As the Prophet Ezekiel showed us, and more importantly what the Lord did for us in His Resurrection: that it is possible for old bones to be constituted again (and in the Lord’s case, in a glorified body). Father Cook is illustrating how a decaying church community in urban Omaha can become a thriving religious and cultural treasure.

This is a clear and contemporary example of Saint Benedict rebuilding culture, or Saint Francis rebuilding the Church, or Blessed Teresa of Calcutta caring for all people. And the examples are plentiful…

Prophet Habakkuk

Prophet Habakkuk.jpgThe Byzantine liturgical calendar includes the prophets in its commemorations because they foretell the coming of the Messiah, as the Kontakion states for today. (The Latin Church has the prophets in the Martyrology but does often feasts.) As a liturgical note, kontakion is a poetic text tied to the celebration at hand, or of a particular saint recalled during the Liturgy, most often sung by the deacon or some designated person following the proclamation of the gospel.

The holy prophet Habakkuk was the 8th of the 12 minor prophets from the Tribe of Simeon and he prophesied c. 650 BC. You’ll remember that Habakkuk prophesied the destruction of the Jerusalem Temple, the Babylonian Captivity and the return of the Israelites. Habakkuk’s encounter with an angel transported him to the prison where the Prophet Daniel was exhausted from hunger (Daniel 14:33-37).

Divinely eloquent Habakkuk, you announced to
the world the coming forth of God from the south, from the Virgin. Standing on
the divine watch, you received a report from the radiant angel: “You proclaimed
the Resurrection of Christ to the world!” Therefore in gladness we cry out to
you: “Rejoice, splendid adornment of the prophets!”
Byzantine Liturgy, Kontakion   

Saint Mechtilde of Hackeborn

St Mechtilde Hackeborn.jpg

The Church celebrates two Benedictine friends in several days: Saints Mechtilde and Gertrude. By today’s standards of canonizations, neither were formally canonized by the Church; until recently Hildegard enjoyed a canonization status only observed in Benedictine communities. Her liturgical observance is recognized more universally today. Pope Benedict XVI spoke eloquently of Saint Mechtilde of Hackeborn at a 2010 Wednesday Office. The Pope gives a superb insight into the person of Saint Mechtilde that is extraordinarily helpful.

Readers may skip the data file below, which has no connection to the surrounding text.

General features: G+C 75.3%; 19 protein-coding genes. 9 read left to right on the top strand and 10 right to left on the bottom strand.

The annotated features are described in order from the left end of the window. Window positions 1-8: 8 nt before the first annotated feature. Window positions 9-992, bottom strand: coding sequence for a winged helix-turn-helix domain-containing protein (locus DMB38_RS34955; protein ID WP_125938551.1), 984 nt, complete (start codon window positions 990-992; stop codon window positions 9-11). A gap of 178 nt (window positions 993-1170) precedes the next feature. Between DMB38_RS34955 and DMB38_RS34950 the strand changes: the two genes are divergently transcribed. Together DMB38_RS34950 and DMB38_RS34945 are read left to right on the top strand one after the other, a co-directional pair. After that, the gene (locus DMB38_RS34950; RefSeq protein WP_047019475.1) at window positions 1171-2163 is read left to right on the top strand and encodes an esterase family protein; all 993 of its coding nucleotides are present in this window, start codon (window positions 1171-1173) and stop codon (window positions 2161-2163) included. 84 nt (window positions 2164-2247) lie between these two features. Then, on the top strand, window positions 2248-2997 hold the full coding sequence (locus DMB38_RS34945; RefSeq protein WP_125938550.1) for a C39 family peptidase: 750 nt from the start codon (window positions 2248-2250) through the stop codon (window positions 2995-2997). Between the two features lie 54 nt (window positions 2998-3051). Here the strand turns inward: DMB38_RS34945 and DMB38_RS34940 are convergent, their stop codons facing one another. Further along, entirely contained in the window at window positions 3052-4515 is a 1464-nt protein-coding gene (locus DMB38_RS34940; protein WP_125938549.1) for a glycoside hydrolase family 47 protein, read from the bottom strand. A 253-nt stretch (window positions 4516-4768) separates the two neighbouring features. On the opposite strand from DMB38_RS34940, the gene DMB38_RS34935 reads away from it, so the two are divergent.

Saint Mechtilde (1240-1298), the sister of Gertrude of Hackeborn (not Gertrude the Great [celebrated on Nov. 16], thought there is great confusion about this relation) attended the monastery school where her sister was a nun and after graduation she entered monastic life. Like Gertrude the Great Saint Mechtilde was known as a serious and gifted student and teacher. Someone described her having a “voice of a songbird.” Her wonderful personality was an asset for her Benedictine community and it likely led to her being a 40 year abbess. As it turns out, Gertrude the Great was a student of Mechtilde’s. Both of whom had a profound love for the Sacred Heart of Jesus
Privacy issues today weren’t known in the 13th century. Mechtilde’s spiritual experiences were recorded by Gertrude. Though unnerved by the perceived violation of boundaries, the Lord assured her that it was OK. In time Gertrude’s work was the basis of Mechtilde’s “Book of Special Grace” or later known as “Revelations of Saint Mechtilde,” a book that is oriented to the liturgical year and focussed on Christology and Trinitarian theology. The Pope tells us that Mechtilde’s starting point is the sacred Liturgy and her mystical experiences relate us back to the liturgical experience through the lens of the biblical narrative. Saint Mechtilde ought to be one of the heavenly patrons of liturgical studies.
In several places you’ll read that Dante used Saint Mechtilde for his Donna Matelda of his volume of the Purgatorio, Canto XXVII. Whether is true is not yet known. That Dante’s Donna Matelda and Saint Mechtilde are mystics, one wonders if the saint is fictionalized.

About the author

Paul A. Zalonski is from New Haven, CT. He is a member of the Fraternity of Communion and Liberation, a Catholic ecclesial movement, and an Oblate of Saint Benedict. Contact Paul at paulzalonski[at]yahoo.com.